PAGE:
The new chair of NHS Improvement has told MPs it is “obvious” the NHS is at “full stretch” and needs more money.

Baroness Dido Harding said she would be a “thorn in the side” of ministers in her new role.

Baroness harding health committee

Baroness Harding said being chair of NHS Improvement was not a ‘cushy job’

In a pre-appointment hearing this afternoon at the Commons health committee, Baroness Harding, a Conservative peer, said she would be prepared to challenge the government on health issues. She is also married to Conservative MP John Penrose.

The former TalkTalk chief executive was challenged by MPs over her political independence and her use of private healthcare.

She told MPs being chair of NHSI was not a “cushy job”. She added: “I have no hesitation in challenging government of whatever party if I think it’s the right to do for the organisation I am running. In terms of NHS Improvement itself, I don’t view this as a political appointment and I don’t think the government does either, not least because there are two Labour peers already on the board of NHSI both of whom were appointed by a Conservative secretary of state.”

Baroness Harding said she had thought “quite hard” about how to manage conflicts of interest but resisted pressure to drop the Conservative whip in the House of Lords.

She said she would recuse herself of anything that directly affected her husband’s constituency of Weston-Super-Mare and added: “I would expect not to vote on any health and social care matters in the [House of] Lords.” She said she would think very carefully about matters she chose to speak on.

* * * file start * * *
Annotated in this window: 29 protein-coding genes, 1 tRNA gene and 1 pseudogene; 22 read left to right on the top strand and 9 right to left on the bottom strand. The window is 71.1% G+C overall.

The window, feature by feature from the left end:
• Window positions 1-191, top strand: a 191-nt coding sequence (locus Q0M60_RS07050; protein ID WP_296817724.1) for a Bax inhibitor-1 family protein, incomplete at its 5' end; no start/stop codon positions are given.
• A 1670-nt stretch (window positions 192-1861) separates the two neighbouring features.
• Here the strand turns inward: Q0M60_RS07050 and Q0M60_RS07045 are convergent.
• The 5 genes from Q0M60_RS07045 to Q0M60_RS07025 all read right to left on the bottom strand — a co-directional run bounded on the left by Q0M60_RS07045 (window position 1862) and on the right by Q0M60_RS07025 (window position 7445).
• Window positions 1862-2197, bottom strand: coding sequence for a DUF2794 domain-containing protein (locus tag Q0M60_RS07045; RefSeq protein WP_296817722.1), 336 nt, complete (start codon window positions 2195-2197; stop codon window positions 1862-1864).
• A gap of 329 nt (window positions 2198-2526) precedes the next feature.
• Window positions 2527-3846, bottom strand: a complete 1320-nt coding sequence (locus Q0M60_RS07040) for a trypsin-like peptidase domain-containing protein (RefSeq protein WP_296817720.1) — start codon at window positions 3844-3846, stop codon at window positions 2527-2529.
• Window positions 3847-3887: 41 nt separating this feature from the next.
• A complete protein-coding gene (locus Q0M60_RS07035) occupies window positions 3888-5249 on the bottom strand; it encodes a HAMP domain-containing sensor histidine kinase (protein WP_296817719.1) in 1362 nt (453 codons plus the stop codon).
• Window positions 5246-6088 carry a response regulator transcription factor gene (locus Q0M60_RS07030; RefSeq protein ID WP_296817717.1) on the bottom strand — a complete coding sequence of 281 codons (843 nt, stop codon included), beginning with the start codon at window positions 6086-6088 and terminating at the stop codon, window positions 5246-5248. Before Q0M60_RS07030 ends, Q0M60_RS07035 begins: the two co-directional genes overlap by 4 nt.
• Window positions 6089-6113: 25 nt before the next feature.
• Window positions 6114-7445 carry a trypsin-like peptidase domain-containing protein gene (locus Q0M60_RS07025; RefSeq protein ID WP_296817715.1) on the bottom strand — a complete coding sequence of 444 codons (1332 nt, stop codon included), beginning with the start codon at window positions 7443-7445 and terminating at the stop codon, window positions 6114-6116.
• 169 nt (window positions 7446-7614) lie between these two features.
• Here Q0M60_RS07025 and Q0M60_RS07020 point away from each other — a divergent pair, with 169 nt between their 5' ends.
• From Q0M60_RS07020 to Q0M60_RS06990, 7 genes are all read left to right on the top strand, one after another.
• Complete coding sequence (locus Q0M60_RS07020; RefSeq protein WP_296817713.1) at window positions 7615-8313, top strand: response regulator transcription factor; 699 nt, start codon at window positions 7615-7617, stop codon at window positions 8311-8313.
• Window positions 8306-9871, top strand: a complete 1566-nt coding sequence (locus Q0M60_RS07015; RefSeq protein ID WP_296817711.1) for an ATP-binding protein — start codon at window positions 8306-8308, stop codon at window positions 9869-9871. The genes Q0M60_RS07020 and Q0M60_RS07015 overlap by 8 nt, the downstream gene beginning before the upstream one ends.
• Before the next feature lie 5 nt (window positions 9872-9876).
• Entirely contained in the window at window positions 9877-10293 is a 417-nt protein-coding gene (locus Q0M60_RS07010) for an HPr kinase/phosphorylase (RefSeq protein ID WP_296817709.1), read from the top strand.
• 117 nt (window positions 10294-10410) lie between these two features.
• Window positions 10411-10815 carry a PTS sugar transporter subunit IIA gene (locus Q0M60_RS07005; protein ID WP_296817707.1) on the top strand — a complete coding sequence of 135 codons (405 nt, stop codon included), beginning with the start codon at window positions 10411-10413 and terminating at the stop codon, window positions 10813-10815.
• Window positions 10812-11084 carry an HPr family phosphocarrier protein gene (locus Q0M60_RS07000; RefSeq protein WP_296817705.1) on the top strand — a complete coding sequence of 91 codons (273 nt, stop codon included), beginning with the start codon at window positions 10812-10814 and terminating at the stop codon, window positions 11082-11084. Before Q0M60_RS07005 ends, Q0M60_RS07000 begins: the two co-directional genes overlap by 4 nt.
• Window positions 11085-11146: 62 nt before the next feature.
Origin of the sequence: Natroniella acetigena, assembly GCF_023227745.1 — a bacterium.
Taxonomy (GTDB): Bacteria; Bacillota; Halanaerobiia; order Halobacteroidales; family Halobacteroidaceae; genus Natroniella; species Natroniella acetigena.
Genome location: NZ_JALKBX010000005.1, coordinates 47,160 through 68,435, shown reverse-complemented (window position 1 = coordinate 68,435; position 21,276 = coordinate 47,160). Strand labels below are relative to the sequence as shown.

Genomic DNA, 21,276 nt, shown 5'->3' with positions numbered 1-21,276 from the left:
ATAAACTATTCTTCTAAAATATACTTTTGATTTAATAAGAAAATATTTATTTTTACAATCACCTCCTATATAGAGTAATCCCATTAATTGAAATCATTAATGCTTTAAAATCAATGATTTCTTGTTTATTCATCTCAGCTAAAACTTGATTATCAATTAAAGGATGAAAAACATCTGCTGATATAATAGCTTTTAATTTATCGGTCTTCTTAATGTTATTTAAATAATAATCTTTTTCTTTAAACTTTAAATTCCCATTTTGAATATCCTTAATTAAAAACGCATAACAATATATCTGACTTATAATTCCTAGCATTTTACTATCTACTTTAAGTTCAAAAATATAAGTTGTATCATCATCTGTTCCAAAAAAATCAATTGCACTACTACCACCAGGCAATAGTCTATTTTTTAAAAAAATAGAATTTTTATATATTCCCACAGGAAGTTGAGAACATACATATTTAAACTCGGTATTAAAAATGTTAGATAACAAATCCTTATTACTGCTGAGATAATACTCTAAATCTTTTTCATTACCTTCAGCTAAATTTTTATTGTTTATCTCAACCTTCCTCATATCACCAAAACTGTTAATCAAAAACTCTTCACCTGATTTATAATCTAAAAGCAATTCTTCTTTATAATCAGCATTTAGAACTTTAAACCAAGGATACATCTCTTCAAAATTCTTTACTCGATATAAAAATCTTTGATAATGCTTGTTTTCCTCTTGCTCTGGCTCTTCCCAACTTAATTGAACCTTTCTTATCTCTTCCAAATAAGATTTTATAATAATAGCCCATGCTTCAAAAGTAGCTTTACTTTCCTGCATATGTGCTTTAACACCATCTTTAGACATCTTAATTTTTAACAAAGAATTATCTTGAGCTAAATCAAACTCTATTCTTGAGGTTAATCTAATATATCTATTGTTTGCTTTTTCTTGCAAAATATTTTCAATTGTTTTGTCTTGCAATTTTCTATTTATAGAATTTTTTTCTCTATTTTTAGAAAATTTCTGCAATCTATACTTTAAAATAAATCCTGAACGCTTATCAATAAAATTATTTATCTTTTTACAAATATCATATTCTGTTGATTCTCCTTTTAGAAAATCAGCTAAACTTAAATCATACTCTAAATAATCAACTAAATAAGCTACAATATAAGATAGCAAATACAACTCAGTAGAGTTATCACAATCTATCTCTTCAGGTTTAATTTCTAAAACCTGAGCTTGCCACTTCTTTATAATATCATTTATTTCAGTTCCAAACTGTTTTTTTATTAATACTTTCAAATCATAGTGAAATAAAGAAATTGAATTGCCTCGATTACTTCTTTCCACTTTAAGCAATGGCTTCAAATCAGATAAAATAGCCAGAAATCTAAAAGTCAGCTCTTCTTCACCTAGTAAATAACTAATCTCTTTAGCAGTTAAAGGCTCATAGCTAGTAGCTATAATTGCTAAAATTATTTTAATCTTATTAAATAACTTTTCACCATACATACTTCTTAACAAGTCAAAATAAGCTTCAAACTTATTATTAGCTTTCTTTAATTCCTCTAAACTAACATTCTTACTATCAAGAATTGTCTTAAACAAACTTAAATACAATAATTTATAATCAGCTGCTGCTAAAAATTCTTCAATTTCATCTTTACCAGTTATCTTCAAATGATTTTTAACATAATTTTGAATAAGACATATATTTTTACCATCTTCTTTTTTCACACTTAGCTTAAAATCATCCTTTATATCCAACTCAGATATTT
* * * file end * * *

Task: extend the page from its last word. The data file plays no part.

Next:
On NHS funding, Baroness Harding said it was “the most challenging issue for all of us. From the outside, in everything I have read and everyone I have spoken to says the system is at full stretch.

“I think it’s very important that government ministers and Parliament hear the concerns on that tension and are not just blindly carrying on hoping everything’s going to be all right when plainly there are some really difficult choices ahead of us.”

She added: “I am not someone who is good at steady state, keeping quiet, playing quietly. If I think something needs to be said, I will say it. I will also maintain good relationships with everyone in that process.

“In telecoms, I’ve been a pretty big thorn in the side of ministers who didn’t like what I was saying. But I’ve remained on good terms with them through that process. In that way, your point is heard better than if you just fall out.”

There was a real need to “simplify the regional footprint” of NHS England and NHSI, Baroness Harding said, but she questioned whether a merger was the best way to achieve change.

She said it was clear she would need to work hard to improve the relationship between NHSI and NHS England but she warned against talk of a merger. She described the next chief executive of NHSI as needing to be a “superman… steeped in the service” with experience of running big organisations.

Committee chair Sarah Wollaston and former health minister Ben Bradshaw pressed Baroness Harding on her use of private healthcare, which she would refuse to give up while she was chair of NHSI.

Baroness Harding said she did not accept she should relinquish her private insurance. She said “a very large number of trusts do private work” and people should not “demonise” private healthcare.

Dr Wollaston said she believed the question was fair, adding she travelled second class on trains “not because the service is second class but it’s about people having confidence you are using the same service as they are. It’s a reasonable question.”

The committee are debating Baroness Harding’s appointment in private on Tuesday afternoon.